Betsan Powys, Political editor, Wales Article written by Betsan Powys Betsan Powys Former political editor, Wales

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  • rate this
    0

    Comment number 27.

    #26 ... "The "tribal wars" were the Britons looking to unify Cymru"

    You need to look at the history of Wales without rose tinted spectacles’, the tribal leaders were looking towards their own interests, conquest was the watchword.

    The Assembly provides for itself .....

    The "excesses of London control" is an excess only in the eyes of politicians and their familiars.

  • rate this
    -1

    Comment number 26.

    Re.25

    The "tribal wars" were the Britons looking to unify Cymru. Longshanks' vanity, ego-driven conquest was the English state aggressively setting upon the British nation, and it bankrupted them. A high price to pay!

    The National Assembly provides a degree of protection against the excesses of London control, and would be able to do more for Welsh interests if it was further empowered.

  • rate this
    0

    Comment number 25.

    ... wrong Cythraul, the aristo's of Wales were Welsh landowners, and the conquest was as brutal as the tribal wars before and after Edwards time.

    ... and the future with the separatist agenda would be no different to the regimes we live with today in 21st century Britain, definitely a "them and us arrangement", it always has been and always will be !

  • rate this
    0

    Comment number 24.

    ... so true Boxer, I think they were called "the great and the good".

    ... nothing has changed in a thousand years, just the labels the aristocracy use, in Wales some might say it is "Assembly Member", in greater Britain it is either "Member of Parliament"or "Banker".

  • rate this
    +1

    Comment number 23.

    Re.22

    "Remind us, Cythraul, who governed Wales in 1530, what democratic bodies passed enlightened legislation, subtly improving the work of Hywel the Good."

    Er, that'll be the English. For their own benefit. Since the brutal conquest of 1282. Although it wasn't especially enlightened of course, and by then most of Hywel's laws were a memory.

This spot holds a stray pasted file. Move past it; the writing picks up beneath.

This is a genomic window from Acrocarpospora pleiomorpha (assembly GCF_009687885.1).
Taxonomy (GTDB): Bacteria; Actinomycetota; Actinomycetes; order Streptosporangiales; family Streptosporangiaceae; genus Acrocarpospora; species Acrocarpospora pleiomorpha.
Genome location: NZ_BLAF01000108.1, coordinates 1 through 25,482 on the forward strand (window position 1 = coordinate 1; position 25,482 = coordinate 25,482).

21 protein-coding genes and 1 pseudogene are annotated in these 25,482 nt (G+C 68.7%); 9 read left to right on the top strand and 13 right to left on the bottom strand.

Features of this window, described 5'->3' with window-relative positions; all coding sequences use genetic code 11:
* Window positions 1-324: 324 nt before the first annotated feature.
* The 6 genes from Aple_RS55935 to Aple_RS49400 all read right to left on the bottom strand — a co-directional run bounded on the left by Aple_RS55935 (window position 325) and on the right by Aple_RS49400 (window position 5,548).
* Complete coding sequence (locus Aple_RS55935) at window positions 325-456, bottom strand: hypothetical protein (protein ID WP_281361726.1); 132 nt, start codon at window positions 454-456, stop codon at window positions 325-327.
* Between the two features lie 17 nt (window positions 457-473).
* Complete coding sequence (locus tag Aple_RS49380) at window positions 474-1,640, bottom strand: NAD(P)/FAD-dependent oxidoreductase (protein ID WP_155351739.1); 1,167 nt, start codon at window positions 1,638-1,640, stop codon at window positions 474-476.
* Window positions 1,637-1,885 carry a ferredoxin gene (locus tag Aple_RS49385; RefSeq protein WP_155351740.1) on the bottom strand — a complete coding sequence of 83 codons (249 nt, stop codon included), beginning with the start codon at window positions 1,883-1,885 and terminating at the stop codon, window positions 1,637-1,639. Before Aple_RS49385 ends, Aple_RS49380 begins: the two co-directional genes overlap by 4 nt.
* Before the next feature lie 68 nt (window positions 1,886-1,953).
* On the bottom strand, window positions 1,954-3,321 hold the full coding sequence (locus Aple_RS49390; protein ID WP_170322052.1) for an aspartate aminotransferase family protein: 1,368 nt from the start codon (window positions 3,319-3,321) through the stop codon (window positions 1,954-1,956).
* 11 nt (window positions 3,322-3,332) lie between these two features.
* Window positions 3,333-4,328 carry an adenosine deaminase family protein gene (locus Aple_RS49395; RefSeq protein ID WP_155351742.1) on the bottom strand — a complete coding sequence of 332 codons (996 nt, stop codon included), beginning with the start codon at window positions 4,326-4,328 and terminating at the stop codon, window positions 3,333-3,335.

Had you forgotten?

  • rate this
    0

    Comment number 22.

    #20 'we've had less than 12 years of limited, devolved government since the 1536 Laws in Wales Acts (of Annexation).'
    Ah, the golden age of Wales, interrupted by the Tudors.
    Remind us, Cythraul, who governed Wales in 1530, what democratic bodies passed enlightened legislation, subtly improving the work of Hywel the Good. No domestic clashes here, unlike the Wars of the Roses.

  • rate this
    -1

    Comment number 21.

    Yeah. One Nation for the wealthy and one nation for the poor people who have to rely on Food banks to survive. Then there is the one nation for those of us struggling to live each and every day. We will never be one Nation while these Magicians are in charge. Rhetoric. Mind you Carwyn looks very sceptical there amongst the spives behind him and to the side.

  • rate this
    0

    Comment number 20.

    Re.18

    All in good time Mr Tyler.

    After all, we've had less than 12 years of limited, devolved government since the 1536 Laws in Wales Acts (of Annexation). Rome wasn't built in a day.....

  • rate this
    0

    Comment number 19.

    Sionnyn 15:
    "We all know that to the metropolitan elite like Miliband, 'One Nation' means 'Greater England'".